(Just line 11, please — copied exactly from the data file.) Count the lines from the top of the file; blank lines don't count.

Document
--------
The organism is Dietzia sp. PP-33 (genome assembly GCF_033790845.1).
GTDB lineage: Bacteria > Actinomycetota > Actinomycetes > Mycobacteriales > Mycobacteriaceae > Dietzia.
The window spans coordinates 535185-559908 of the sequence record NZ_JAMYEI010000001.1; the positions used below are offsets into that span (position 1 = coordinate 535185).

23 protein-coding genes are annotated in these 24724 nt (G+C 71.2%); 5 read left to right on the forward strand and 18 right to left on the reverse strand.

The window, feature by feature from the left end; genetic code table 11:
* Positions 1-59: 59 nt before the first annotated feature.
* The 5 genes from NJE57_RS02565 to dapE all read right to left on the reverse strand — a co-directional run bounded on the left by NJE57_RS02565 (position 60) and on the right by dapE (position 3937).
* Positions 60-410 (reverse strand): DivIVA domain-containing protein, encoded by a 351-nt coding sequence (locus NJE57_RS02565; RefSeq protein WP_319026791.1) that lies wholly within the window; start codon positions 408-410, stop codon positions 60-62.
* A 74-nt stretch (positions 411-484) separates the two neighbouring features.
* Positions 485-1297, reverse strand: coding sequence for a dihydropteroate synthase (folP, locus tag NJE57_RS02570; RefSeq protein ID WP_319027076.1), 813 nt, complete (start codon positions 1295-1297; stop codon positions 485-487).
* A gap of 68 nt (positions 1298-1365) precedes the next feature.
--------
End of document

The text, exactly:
* A gap of 68 nt (positions 1298-1365) precedes the next feature.